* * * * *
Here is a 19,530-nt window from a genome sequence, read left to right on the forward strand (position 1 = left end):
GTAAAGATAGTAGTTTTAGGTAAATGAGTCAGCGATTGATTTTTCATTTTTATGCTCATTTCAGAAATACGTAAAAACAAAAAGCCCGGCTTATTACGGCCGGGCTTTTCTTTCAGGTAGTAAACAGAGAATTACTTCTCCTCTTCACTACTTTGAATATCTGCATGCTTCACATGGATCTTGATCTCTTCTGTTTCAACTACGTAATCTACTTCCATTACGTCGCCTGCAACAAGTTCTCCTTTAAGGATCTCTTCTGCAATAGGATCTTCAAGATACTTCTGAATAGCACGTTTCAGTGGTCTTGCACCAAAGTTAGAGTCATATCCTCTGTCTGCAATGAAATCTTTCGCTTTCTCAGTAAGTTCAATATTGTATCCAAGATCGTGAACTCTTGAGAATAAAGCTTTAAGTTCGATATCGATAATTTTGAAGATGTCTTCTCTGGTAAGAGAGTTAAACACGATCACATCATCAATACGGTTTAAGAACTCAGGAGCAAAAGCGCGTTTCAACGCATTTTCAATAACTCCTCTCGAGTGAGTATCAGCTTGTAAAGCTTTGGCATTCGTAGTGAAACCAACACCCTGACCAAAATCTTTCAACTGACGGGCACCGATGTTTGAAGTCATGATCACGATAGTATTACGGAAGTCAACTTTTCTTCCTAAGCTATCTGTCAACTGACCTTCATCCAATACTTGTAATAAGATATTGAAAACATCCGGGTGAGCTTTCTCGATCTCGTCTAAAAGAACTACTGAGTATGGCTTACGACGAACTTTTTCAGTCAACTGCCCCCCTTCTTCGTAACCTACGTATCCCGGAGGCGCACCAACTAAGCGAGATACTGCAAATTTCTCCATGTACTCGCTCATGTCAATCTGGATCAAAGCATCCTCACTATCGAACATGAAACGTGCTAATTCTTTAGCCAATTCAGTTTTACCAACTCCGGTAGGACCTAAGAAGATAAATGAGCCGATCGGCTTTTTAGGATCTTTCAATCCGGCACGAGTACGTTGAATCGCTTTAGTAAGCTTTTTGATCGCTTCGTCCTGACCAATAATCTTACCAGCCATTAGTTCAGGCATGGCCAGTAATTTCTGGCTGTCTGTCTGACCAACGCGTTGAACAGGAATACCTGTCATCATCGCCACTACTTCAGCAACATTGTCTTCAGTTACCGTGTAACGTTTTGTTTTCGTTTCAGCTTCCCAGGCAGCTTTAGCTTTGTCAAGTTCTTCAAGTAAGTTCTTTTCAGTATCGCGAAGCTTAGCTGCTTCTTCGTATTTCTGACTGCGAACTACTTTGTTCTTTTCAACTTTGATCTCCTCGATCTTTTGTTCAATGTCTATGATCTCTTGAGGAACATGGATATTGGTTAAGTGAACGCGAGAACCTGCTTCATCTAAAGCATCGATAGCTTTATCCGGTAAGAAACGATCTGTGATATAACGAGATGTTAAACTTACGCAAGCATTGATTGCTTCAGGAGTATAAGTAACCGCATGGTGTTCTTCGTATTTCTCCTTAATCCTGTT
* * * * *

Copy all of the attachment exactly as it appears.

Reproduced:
Here is a 19,530-nt window from a genome sequence, read left to right on the forward strand (position 1 = left end):
GTAAAGATAGTAGTTTTAGGTAAATGAGTCAGCGATTGATTTTTCATTTTTATGCTCATTTCAGAAATACGTAAAAACAAAAAGCCCGGCTTATTACGGCCGGGCTTTTCTTTCAGGTAGTAAACAGAGAATTACTTCTCCTCTTCACTACTTTGAATATCTGCATGCTTCACATGGATCTTGATCTCTTCTGTTTCAACTACGTAATCTACTTCCATTACGTCGCCTGCAACAAGTTCTCCTTTAAGGATCTCTTCTGCAATAGGATCTTCAAGATACTTCTGAATAGCACGTTTCAGTGGTCTTGCACCAAAGTTAGAGTCATATCCTCTGTCTGCAATGAAATCTTTCGCTTTCTCAGTAAGTTCAATATTGTATCCAAGATCGTGAACTCTTGAGAATAAAGCTTTAAGTTCGATATCGATAATTTTGAAGATGTCTTCTCTGGTAAGAGAGTTAAACACGATCACATCATCAATACGGTTTAAGAACTCAGGAGCAAAAGCGCGTTTCAACGCATTTTCAATAACTCCTCTCGAGTGAGTATCAGCTTGTAAAGCTTTGGCATTCGTAGTGAAACCAACACCCTGACCAAAATCTTTCAACTGACGGGCACCGATGTTTGAAGTCATGATCACGATAGTATTACGGAAGTCAACTTTTCTTCCTAAGCTATCTGTCAACTGACCTTCATCCAATACTTGTAATAAGATATTGAAAACATCCGGGTGAGCTTTCTCGATCTCGTCTAAAAGAACTACTGAGTATGGCTTACGACGAACTTTTTCAGTCAACTGCCCCCCTTCTTCGTAACCTACGTATCCCGGAGGCGCACCAACTAAGCGAGATACTGCAAATTTCTCCATGTACTCGCTCATGTCAATCTGGATCAAAGCATCCTCACTATCGAACATGAAACGTGCTAATTCTTTAGCCAATTCAGTTTTACCAACTCCGGTAGGACCTAAGAAGATAAATGAGCCGATCGGCTTTTTAGGATCTTTCAATCCGGCACGAGTACGTTGAATCGCTTTAGTAAGCTTTTTGATCGCTTCGTCCTGACCAATAATCTTACCAGCCATTAGTTCAGGCATGGCCAGTAATTTCTGGCTGTCTGTCTGACCAACGCGTTGAACAGGAATACCTGTCATCATCGCCACTACTTCAGCAACATTGTCTTCAGTTACCGTGTAACGTTTTGTTTTCGTTTCAGCTTCCCAGGCAGCTTTAGCTTTGTCAAGTTCTTCAAGTAAGTTCTTTTCAGTATCGCGAAGCTTAGCTGCTTCTTCGTATTTCTGACTGCGAACTACTTTGTTCTTTTCAACTTTGATCTCCTCGATCTTTTGTTCAATGTCTATGATCTCTTGAGGAACATGGATATTGGTTAAGTGAACGCGAGAACCTGCTTCATCTAAAGCATCGATAGCTTTATCCGGTAAGAAACGATCTGTGATATAACGAGATGTTAAACTTACGCAAGCATTGATTGCTTCAGGAGTATAAGTAACCGCATGGTGTTCTTCGTATTTCTCCTTAATCCTGTT